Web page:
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Mount McKinley.Just a Hike Up the Mountain (part 2 in a series)
This is the second installment in a multi-part series by Jeffrey Yates. Yates tells how eight men determinedly climbed Alaska’s Mount McKinley to be the first to survey McKinley’s height with GPS technology and install a permanent bench mark. It was originally published in Lasting Impressions which is available now at
Equipment and Personnel Gathering
Cothren spent more than a year searching for GPS receivers light enough to be backpacked to the McKinley summit. Finally, in late 1988, he learned that Ashtech Inc., had developed 15-pound units. These were modified with cables and batteries adapted to arctic conditions.
With this success, planning began in earnest. Preparation included testing equipment in the UAA cold room, obtaining permits from Denali National Park, arranging for food and other supplies, and organizing the radio communications. The extra time gained from the delayed start of the expedition also allowed Cothren and Yates to assemble a climbing team instead of paying for a professional guide service.
Harsh summit conditions called for an extremely durable monument. Berntsen International, Inc., of Madison, Wisconsin, developed a four-inch bronze/magnesium alloy cap, attached to a one-half inch stainless steel rod via a special locking mechanism. An ice auger bit was attached to the first rod for setting the monument into the ice cap.
Enough food for eight climbers for 28 days, based on a daily intake of 5,000 calories per person, was purchased and packaged. Tents, sleeping bags, ropes, climbing hardware, stoves, fuel, snowshoes, crampons, shovels, clothes, etc. had to be purchased, sorted, and packed, and medical kits were prepared. In addition to the necessary survival gear and supplies, the team members would also carry the scientific equipment: GPS receivers and antennas, gravimeter, radio gear, and solar cells to recharge batteries.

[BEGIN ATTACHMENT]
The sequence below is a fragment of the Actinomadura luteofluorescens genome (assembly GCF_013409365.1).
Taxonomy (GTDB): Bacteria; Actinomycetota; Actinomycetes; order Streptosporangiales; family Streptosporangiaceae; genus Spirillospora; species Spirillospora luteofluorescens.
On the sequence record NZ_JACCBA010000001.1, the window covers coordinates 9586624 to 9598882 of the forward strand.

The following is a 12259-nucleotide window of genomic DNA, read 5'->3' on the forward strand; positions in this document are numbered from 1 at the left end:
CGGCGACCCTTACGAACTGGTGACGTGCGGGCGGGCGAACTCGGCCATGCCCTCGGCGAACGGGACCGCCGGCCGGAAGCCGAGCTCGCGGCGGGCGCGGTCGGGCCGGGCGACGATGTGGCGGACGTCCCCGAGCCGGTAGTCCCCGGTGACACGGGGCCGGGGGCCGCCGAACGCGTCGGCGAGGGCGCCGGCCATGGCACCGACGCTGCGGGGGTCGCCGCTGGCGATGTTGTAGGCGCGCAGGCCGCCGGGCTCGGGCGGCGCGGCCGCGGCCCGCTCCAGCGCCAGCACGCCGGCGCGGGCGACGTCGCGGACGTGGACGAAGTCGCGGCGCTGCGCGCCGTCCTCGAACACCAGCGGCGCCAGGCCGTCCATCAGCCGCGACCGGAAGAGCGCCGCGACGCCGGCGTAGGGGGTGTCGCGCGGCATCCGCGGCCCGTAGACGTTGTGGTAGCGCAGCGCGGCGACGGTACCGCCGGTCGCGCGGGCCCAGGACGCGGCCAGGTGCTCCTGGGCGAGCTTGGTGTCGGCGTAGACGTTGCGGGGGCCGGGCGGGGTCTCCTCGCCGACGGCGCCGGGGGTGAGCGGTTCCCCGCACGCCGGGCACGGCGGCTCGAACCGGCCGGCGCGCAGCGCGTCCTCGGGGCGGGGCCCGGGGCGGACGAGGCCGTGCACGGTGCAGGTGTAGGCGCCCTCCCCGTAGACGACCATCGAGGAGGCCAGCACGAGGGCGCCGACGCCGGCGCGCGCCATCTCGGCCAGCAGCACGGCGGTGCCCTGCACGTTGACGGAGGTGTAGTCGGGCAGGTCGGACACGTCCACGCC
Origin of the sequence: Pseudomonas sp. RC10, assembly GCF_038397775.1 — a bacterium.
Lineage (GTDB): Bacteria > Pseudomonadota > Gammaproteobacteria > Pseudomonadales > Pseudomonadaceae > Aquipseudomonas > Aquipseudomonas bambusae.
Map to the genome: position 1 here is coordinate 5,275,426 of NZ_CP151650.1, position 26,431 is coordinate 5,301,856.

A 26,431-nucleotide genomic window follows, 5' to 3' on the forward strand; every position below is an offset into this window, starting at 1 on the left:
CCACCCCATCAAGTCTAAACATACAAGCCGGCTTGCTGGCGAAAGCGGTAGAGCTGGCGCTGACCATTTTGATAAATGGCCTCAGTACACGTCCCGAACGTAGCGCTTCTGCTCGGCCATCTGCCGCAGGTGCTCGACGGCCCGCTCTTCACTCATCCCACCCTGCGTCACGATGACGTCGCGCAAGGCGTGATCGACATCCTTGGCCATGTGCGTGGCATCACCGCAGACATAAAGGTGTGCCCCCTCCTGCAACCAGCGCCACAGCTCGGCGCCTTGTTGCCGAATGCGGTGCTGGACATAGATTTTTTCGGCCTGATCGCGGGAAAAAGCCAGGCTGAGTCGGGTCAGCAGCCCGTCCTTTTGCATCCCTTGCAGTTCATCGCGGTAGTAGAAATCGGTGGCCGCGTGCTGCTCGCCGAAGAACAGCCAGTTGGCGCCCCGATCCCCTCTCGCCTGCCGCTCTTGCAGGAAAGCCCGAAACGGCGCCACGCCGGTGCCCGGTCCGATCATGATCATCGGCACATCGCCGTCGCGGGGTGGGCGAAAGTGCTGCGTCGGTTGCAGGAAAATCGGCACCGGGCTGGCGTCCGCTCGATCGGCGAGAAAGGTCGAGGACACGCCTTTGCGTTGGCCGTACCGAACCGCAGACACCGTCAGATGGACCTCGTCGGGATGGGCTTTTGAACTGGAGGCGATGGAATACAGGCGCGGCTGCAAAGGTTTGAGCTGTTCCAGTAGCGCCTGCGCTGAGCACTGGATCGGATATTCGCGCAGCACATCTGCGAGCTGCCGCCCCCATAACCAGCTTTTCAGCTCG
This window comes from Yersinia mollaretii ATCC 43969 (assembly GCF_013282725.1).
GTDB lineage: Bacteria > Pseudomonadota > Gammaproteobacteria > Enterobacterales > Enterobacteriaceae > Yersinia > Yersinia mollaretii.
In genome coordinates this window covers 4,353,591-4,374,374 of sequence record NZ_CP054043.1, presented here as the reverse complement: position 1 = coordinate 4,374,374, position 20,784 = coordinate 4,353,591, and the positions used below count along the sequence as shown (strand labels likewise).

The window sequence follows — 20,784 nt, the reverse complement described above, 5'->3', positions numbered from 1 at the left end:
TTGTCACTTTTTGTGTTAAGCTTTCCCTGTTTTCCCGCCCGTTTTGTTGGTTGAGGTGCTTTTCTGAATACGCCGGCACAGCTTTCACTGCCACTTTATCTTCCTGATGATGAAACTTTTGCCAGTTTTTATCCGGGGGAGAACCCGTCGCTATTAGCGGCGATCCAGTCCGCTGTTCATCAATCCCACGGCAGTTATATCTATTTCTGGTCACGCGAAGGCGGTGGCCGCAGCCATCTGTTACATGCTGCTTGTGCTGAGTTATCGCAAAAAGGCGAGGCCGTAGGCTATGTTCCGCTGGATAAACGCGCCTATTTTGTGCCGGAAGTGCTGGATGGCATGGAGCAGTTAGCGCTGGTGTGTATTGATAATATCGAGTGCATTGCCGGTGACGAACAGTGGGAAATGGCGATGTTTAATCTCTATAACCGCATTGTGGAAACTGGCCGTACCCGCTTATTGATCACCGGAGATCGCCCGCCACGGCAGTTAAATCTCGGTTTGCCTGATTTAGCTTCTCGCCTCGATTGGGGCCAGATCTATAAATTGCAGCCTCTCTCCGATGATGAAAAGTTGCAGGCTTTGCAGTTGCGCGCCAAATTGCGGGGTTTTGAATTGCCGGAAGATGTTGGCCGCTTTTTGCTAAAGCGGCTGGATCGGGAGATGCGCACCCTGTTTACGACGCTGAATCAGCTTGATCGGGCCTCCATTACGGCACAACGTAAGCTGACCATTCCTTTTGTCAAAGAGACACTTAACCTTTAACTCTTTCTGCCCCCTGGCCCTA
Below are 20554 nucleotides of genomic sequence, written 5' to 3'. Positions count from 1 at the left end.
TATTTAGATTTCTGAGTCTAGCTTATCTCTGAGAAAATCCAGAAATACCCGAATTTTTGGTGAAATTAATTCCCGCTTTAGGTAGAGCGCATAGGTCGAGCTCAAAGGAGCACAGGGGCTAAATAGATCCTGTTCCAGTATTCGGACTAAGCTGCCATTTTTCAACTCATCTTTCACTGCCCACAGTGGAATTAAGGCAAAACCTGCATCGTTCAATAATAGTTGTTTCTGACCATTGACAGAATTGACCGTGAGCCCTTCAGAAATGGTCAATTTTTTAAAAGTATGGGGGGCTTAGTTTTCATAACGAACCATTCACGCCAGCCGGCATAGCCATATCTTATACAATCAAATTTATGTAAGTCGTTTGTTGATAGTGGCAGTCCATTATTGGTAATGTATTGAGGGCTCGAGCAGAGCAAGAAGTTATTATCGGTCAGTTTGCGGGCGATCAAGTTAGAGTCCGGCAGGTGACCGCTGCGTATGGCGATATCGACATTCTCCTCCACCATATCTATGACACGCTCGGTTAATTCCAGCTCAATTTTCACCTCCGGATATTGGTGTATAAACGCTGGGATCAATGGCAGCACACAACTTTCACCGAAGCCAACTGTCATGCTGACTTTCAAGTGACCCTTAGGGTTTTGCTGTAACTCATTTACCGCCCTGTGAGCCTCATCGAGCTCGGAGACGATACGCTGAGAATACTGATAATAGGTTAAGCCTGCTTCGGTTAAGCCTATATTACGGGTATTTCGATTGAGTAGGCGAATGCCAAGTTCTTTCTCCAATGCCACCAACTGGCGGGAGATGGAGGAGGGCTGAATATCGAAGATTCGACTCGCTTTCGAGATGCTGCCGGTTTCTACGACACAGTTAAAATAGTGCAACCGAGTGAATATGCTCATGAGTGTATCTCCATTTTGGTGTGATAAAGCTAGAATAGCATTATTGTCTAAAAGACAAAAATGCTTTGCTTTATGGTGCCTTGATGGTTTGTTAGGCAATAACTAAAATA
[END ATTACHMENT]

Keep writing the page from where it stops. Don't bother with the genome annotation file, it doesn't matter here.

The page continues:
Just as important as obtaining the right equipment and supplies was the selection of the best qualified participants. The final selection of the eight team members rested on the climbing and scientific skills each individual would contribute to the overall strength and cohesiveness of the group. It was essential that each member not only have physical strength, but also an easy-going personality to curb squabbles that can occur at high altitudes. In addition to interpersonal problems, high altitudes can also cause such sicknesses are cerebral or pulmonary edema that can kill climbers in as little as two hours if they can’t be brought down to lower altitudes. Other debilitating extreme altitude illnesses include hypothermia, dehydration, carbon monoxide poisoning from cooking stoves, physical and mental fatigue, and lassitude. The climbing team consisted of these members:
● Brian Clark of the Anchorage Health Clinic served as physical trainer and nutritionist.
● Ron Cothren served a project coordinator and surveyor.
● Mike Dagon of Alaska Test Labs in Anchorage was expedition leader.